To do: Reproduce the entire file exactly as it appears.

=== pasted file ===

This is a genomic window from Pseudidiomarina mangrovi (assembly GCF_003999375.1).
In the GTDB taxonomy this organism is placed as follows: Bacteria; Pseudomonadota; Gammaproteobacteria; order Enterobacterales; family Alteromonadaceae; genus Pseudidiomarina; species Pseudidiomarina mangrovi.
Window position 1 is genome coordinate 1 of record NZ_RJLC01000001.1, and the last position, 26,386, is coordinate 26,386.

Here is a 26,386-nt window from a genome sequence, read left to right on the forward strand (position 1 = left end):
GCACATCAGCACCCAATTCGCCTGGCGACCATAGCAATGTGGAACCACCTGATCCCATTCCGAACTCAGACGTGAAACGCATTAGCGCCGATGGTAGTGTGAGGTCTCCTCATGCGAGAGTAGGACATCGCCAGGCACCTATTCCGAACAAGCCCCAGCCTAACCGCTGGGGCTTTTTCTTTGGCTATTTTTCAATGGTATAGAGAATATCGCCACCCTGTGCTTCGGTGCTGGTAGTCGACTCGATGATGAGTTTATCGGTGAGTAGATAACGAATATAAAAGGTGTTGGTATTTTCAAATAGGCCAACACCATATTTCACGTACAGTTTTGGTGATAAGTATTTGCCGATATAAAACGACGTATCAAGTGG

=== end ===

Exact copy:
This is a genomic window from Pseudidiomarina mangrovi (assembly GCF_003999375.1).
In the GTDB taxonomy this organism is placed as follows: Bacteria; Pseudomonadota; Gammaproteobacteria; order Enterobacterales; family Alteromonadaceae; genus Pseudidiomarina; species Pseudidiomarina mangrovi.
Window position 1 is genome coordinate 1 of record NZ_RJLC01000001.1, and the last position, 26,386, is coordinate 26,386.

Here is a 26,386-nt window from a genome sequence, read left to right on the forward strand (position 1 = left end):
GCACATCAGCACCCAATTCGCCTGGCGACCATAGCAATGTGGAACCACCTGATCCCATTCCGAACTCAGACGTGAAACGCATTAGCGCCGATGGTAGTGTGAGGTCTCCTCATGCGAGAGTAGGACATCGCCAGGCACCTATTCCGAACAAGCCCCAGCCTAACCGCTGGGGCTTTTTCTTTGGCTATTTTTCAATGGTATAGAGAATATCGCCACCCTGTGCTTCGGTGCTGGTAGTCGACTCGATGATGAGTTTATCGGTGAGTAGATAACGAATATAAAAGGTGTTGGTATTTTCAAATAGGCCAACACCATATTTCACGTACAGTTTTGGTGATAAGTATTTGCCGATATAAAACGACGTATCAAGTGG